Gulf States hit by torrential rains

In Dubai, the economic metropolis of the United Arab Emirates, some residents are amazed at the rain that has fallen in abundance in recent days. “It’s been two years since I’ve seen a drop of rain” smiles Thibaud, a French resident of the emirate.

The country has been hit by unusually bad weather. In just seventy-two hours, the Emirates received the equivalent of eighteen months of rain – around 150 millimeters in some areas. Winter is usually a mild season – temperatures hover between 20 and 25°C – while rainy spells are short and infrequent.

Salt crystals injected into the clouds

According to an official with the National Meteorological Center, this precipitation in the Emirates has been increased “cloud seed”. This technique, which has been used in the country for years, involves injecting salt crystals into the clouds and helping to increase rainfall – not create it. Authorities confirmed planes had been deployed to bring more rain. In 2021, 299 operations of this type were carried out throughout the territory of the Emirates.

In the Emirates, the daily life of the residents was quickly disrupted by this bad weather. On social media, the day after the New Year celebrations, many netizens shared images of the material damage caused to their homes by the heavy rains.

Many streets were also flooded in the absence of a drainage system due to the lack of rain. Municipal services have multiplied their efforts to pump water, rescue stranded people and ease traffic. Several entertainment venues in Dubai had to close their doors on Sunday 2nd January.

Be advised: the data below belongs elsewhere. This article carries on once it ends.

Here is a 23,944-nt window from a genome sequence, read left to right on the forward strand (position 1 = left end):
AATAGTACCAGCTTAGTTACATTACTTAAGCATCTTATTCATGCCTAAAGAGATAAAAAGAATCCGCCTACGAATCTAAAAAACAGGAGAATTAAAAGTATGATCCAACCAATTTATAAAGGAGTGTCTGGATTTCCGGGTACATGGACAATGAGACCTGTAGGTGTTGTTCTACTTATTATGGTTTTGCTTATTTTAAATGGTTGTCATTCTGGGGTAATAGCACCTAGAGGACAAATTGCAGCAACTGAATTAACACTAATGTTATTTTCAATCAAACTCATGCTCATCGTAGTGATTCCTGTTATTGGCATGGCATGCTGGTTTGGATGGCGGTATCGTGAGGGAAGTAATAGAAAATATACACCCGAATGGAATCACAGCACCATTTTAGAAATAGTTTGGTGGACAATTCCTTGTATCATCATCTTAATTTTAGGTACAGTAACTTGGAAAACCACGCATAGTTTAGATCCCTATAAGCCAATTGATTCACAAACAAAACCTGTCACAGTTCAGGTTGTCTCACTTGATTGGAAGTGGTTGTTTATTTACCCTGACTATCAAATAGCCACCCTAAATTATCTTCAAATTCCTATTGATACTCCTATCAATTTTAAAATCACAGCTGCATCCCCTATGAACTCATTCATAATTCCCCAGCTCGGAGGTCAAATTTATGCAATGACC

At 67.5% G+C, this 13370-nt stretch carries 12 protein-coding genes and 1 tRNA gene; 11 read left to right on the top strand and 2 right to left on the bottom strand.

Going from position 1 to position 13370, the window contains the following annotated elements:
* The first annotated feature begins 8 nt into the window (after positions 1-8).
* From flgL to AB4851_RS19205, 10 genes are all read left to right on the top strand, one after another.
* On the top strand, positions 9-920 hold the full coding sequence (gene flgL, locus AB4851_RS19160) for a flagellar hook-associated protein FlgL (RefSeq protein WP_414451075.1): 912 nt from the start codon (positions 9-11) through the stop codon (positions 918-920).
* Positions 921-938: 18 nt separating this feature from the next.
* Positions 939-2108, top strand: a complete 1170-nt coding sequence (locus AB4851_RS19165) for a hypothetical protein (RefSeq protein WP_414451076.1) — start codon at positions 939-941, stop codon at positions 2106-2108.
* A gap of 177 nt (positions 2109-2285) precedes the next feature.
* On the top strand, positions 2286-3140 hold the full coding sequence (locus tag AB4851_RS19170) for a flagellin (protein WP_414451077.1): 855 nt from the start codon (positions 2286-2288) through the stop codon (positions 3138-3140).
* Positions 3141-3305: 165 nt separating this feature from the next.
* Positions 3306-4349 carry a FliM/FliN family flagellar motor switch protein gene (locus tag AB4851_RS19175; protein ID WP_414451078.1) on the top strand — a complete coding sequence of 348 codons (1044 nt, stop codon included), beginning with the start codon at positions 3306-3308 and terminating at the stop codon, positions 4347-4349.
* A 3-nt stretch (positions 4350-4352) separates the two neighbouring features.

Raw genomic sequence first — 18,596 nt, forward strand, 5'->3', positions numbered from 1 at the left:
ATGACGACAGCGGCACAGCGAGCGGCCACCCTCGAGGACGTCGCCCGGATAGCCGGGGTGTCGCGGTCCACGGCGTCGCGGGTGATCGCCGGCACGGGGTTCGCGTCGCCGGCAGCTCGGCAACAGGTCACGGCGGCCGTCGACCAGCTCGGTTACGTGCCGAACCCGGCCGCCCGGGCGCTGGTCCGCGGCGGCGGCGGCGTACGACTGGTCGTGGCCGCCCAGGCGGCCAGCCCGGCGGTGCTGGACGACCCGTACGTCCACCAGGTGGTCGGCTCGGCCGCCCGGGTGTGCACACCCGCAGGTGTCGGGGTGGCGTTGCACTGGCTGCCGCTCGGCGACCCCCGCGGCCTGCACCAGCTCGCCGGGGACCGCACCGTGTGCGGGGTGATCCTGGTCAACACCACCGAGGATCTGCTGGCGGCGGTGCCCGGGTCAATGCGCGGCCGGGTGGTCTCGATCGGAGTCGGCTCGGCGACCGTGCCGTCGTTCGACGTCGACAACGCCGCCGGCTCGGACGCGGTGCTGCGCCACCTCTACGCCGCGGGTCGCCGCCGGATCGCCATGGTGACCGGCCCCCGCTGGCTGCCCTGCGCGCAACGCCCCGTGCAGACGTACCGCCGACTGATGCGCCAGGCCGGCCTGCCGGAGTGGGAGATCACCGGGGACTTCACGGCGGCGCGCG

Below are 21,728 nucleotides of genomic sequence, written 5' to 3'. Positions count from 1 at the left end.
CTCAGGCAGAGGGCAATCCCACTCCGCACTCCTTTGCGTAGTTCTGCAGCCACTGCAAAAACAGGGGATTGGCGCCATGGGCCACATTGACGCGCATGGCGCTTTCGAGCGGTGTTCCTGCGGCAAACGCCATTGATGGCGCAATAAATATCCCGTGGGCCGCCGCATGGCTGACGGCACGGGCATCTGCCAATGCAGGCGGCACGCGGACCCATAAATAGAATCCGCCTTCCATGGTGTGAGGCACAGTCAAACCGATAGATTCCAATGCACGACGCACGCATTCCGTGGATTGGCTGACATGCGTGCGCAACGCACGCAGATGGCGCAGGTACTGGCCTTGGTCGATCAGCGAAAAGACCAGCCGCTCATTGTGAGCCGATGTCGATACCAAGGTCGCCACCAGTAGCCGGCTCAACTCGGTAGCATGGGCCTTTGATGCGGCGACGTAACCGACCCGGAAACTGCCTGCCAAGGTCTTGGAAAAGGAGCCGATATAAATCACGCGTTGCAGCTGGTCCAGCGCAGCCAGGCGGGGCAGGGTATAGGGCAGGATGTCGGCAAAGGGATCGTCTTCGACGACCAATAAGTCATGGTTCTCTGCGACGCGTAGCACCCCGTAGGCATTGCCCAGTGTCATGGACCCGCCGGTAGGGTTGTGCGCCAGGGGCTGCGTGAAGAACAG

Omanis drowned in wadis

This Monday, January 3rd, the UAE government again called for vigilance, aimed in particular at motorists. The authorities of the other Gulf States also affected by this natural meteorological phenomenon have done the same.

In Kuwait, for example, lessons and exams in public and private schools have been postponed by one day. In the desert kingdom of Saudi Arabia, pilgrims marched around the Kaaba at the heart of the Grand Mosque in Mecca in heavy rain. Bahrain and Qatar are also under water. However, there are no casualties in these countries.

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On the other hand, the situation in Oman is more serious since an Omani police officer announced the deaths of six people on the night of December 31-1ah January. Victims drowned in overflowing wadis as some towns were cut off by flooding.

Already in October 2021, the Sultanate of Oman was confronted with a meteorological phenomenon of high intensity. With wind speeds of up to 150 km/h, tropical cyclone Shaheen claimed the lives of eleven people in this country on the Arabian Peninsula. According to several national weather services, the bad weather in the Gulf is expected to continue until the end of the week.

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